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Around Africa - What's it like?

Adventure RevolutionJames HipkissComment

Think colour, chaos and warmth. Throw in mountains, deserts, jungles, savanna's and lakes. Now mix in a spectacular range of wildlife - and you've got AFRICA! Being a born and bred South African, I'd like to think that I have a natural disposition towards dealing with the everyday challenges that life in Africa can present. I'm an African, so it should be easy right?.... Yeh, scrap that idea! There's nothing that can quite prepare you for it! You have to throw yourself in there, taste it, smell it, see it, experience it!

I'm almost halfway on my journey to fulfilling my dream of becoming the first woman to circumnavigate the African continent on a motorbike solo. So far I've ridden through 14 countries via the West Coast of Africa and covered a total distance of 18 000 kilometers (11 000 miles). I've experienced an abundance of kindness and people from all walks of life welcoming me as one of their own. I've had moments of pure joy and moments of dread. I've been in situations where I wanted to burst out in tears because I didn't want to leave and other times just wanting to run for my life. I've been stuck in the middle of a jungle. I've sat on borders drinking beer and eating peanuts with border officials. I've been held captive, tied up with a gun against my head and I've been attacked in my hotel room just managing to escape an attempt on rape. T.I.A - This is Africa! It's not for the faint hearted. She will test you. One minute she'll welcome you with open arms, the next she'll leave you out in the cold to fend for yourself. It surely is an adventure of a lifetime! This is Africa and I love it!

I asked my friends on Facebook to post some questions they might have for me. I'll answer some of them here. Please feel free to post more questions if you have any. :) 1. Most inspiring moments? There have been so many. There are a few that stand out though: Like when I was on my way to Libreville in Gabon. I was running late and it was starting to get late. I had no idea as to where I was going or where I would stay for the night. I pulled over to take a break and just collect my thoughts. A truck stopped behind me and a man got out. He laid down a mat right behind me and started praying. I kept dead quiet and waited for him to finish before carrying on. After he had finished he turned to me, shook my hand and asked me where I was going. After I had explained to him who I was and what I was doing he said: Follow me, I'll make sure you find a place to stay. And indeed, he guided me through Libreville's chaotic traffic. Helped me book into a hotel and even bought me some food and cold drinks.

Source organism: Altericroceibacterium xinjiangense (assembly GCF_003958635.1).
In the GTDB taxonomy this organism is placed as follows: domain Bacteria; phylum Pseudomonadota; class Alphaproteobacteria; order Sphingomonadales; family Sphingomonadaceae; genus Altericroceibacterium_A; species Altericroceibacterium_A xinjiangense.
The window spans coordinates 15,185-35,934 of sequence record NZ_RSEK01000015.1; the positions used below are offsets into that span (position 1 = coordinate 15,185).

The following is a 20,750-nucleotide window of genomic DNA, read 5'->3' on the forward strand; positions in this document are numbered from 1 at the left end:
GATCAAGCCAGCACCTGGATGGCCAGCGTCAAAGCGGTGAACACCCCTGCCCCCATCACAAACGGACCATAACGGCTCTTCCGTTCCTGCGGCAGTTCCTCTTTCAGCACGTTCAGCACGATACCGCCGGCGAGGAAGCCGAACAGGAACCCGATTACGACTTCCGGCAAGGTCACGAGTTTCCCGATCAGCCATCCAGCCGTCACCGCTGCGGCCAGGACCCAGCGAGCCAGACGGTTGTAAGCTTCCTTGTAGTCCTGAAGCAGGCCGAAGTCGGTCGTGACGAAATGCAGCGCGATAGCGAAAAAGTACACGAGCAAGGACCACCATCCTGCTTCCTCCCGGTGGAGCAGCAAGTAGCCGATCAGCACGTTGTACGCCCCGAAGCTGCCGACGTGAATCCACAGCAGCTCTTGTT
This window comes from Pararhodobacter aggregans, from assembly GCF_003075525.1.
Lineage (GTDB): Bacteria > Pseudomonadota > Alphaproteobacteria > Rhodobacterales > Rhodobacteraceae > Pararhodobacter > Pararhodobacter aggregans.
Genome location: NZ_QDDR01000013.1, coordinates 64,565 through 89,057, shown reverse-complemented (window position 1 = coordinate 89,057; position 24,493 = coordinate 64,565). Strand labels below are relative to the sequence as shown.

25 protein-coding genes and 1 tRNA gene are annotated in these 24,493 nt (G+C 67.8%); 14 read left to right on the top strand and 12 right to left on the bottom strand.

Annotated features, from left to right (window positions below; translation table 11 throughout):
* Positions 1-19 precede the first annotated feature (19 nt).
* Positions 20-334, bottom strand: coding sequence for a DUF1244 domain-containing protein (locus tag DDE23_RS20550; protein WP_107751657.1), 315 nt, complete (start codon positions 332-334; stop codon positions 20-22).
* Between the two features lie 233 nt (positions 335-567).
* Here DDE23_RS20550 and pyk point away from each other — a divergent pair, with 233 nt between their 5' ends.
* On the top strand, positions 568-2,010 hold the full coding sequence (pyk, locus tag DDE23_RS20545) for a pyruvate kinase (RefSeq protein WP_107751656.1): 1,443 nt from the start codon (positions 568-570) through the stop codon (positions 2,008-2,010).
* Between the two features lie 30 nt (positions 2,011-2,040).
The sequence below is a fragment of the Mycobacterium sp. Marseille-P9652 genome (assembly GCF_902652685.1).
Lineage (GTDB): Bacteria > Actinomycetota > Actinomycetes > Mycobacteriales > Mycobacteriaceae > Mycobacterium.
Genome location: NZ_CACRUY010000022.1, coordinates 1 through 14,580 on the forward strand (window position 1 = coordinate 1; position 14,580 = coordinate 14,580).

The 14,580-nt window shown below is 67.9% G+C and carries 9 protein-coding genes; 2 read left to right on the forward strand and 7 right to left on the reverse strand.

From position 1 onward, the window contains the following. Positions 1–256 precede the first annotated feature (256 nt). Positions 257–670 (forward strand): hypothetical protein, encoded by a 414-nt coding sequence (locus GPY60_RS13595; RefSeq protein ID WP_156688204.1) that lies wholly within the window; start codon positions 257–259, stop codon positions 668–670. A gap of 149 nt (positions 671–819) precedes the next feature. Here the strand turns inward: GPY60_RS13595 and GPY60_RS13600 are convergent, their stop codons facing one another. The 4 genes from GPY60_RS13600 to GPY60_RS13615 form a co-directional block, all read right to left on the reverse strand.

The next day he came to check on me and helped me to get to where I needed to go. I've had many of these moments where, when I need it most, help just appears! :) 2. Scary/challenging moments? Challenging moments: * Spending 13 hours on the road in a day negotiating very difficult terrains in Angola and only reaching my destination at 23:00, just before midnight. * Getting lost in Cameroon. * Fighting with border officials between Nigeria and Benin. Scary moments: * Being tied to a chair with a gun in my face. * Reaching towns at night due to unforeseen circumstances. * Man coming into my hotel room on the Senegal/Mauritania border and attempting to rape me. * People shouting at me and shoving me whilst trying to make my way through Owerri in Nigeria.

3. Did you ever want to give up and go home? There was a brief moment where I considered packing it all up and heading home. That was when I was held up at gunpoint. But I got over it. 4. Best photo spot during the ride? There are so many. Just about every kilometer presents you with awesome photo opportunities. I can't take enough photos. From the desert in Namibia to Angola's beautiful coastline, Congo and Gabon's jungles, Mali's hills and valleys and then getting into the Sahara. I actually wish I could take more photos. 5. Are you generally an insane person or do you think things through? *Smile* A bit of both I think. I do think things through. But at the same time I ALWAYS follow my intuition. When it comes to my having to make a decision, especially in difficult circumstances, I take a moment to step back and take my options into consideration. I deliberate within myself and then ultimately go with what 'feels right'. 7. What has been the best in general about your adventures? The people! I have met so many amazing and inspiring people. I have made friends all over. It's amazing just how quickly you become attached to people. I've had so many moments where both my 'hosts' and I stood in tears because I had to leave. It's my interactions and experiences with the people of Africa that I will cherish for the rest of my life.